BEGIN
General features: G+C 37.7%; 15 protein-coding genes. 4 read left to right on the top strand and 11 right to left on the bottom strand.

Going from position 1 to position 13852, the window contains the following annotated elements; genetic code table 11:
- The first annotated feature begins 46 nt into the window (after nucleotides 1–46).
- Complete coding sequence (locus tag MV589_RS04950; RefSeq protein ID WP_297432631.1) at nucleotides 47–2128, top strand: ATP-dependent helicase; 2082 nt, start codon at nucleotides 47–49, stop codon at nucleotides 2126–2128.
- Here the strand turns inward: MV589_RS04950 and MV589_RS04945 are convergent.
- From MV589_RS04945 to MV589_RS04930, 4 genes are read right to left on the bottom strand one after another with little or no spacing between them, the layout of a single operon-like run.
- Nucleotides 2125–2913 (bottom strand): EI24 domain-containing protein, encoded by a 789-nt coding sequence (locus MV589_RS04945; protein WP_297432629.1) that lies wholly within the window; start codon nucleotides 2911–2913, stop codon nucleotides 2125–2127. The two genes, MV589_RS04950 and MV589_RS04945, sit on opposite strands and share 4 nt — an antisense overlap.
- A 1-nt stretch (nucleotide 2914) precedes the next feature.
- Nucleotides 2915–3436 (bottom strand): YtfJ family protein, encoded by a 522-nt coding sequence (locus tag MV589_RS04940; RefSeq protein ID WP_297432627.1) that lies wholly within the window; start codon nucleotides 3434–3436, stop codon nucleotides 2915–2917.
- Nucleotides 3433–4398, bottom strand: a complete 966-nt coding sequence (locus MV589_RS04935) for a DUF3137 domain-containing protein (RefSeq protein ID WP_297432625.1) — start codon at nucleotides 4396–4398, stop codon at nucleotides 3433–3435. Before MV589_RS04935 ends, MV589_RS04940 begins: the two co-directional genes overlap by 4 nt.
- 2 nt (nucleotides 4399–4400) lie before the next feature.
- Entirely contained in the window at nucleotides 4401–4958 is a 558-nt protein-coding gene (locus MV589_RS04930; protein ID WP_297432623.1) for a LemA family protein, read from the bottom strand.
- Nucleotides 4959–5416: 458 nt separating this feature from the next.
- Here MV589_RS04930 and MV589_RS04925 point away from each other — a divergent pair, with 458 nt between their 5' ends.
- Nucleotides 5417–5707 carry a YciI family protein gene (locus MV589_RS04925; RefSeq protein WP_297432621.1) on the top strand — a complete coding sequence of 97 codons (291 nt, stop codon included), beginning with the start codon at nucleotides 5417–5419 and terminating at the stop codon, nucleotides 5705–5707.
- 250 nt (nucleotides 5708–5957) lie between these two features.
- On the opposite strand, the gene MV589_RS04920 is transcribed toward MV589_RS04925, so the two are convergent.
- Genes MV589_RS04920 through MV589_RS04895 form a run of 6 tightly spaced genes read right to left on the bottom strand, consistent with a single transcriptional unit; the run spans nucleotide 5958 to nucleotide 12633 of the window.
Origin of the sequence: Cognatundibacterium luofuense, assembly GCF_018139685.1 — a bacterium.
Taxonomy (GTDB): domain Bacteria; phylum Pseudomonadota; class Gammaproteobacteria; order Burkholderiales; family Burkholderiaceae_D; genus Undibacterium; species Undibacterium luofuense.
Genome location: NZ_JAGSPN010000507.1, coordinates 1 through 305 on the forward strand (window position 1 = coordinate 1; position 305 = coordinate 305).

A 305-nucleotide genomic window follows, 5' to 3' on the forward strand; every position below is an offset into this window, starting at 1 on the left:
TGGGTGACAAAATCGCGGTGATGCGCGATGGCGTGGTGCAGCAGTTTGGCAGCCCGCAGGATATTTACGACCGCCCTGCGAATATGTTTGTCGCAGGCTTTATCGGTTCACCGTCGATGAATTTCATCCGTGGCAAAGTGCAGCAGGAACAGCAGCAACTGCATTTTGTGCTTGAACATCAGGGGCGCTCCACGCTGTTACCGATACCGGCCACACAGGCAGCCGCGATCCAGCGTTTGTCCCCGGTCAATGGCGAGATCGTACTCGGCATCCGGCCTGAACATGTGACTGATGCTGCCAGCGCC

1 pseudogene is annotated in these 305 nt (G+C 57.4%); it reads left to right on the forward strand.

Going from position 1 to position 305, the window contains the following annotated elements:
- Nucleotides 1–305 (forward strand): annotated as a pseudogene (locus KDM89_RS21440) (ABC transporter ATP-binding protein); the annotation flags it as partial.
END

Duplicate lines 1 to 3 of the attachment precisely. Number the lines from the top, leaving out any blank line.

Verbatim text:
General features: G+C 37.7%; 15 protein-coding genes. 4 read left to right on the top strand and 11 right to left on the bottom strand.

Going from position 1 to position 13852, the window contains the following annotated elements; genetic code table 11:
- The first annotated feature begins 46 nt into the window (after nucleotides 1–46).